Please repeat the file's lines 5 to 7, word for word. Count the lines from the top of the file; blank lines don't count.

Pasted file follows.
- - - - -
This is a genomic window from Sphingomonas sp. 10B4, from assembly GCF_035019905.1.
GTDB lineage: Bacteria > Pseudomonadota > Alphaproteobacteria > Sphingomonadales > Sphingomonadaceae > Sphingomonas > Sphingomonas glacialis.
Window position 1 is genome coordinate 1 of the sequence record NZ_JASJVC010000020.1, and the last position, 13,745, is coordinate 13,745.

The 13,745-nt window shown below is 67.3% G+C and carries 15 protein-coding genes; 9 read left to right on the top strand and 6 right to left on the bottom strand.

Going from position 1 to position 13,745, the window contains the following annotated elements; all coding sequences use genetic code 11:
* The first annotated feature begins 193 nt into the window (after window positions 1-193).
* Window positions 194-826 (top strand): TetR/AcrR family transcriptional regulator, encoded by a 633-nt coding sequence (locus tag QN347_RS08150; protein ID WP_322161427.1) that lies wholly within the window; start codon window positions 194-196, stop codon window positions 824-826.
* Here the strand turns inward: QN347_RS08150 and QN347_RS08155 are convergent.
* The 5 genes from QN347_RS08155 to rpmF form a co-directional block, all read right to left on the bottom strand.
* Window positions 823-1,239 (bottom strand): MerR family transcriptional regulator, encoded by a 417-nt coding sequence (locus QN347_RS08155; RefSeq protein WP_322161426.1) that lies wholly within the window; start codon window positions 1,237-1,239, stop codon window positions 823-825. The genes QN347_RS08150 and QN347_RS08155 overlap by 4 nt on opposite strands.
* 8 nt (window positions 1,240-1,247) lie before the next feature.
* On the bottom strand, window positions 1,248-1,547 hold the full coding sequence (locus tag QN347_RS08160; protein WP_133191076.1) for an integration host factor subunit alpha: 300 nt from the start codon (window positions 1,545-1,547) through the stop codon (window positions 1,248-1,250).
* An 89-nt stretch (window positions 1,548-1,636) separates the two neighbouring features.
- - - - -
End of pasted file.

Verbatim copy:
Going from position 1 to position 13,745, the window contains the following annotated elements; all coding sequences use genetic code 11:
* The first annotated feature begins 193 nt into the window (after window positions 1-193).
* Window positions 194-826 (top strand): TetR/AcrR family transcriptional regulator, encoded by a 633-nt coding sequence (locus tag QN347_RS08150; protein ID WP_322161427.1) that lies wholly within the window; start codon window positions 194-196, stop codon window positions 824-826.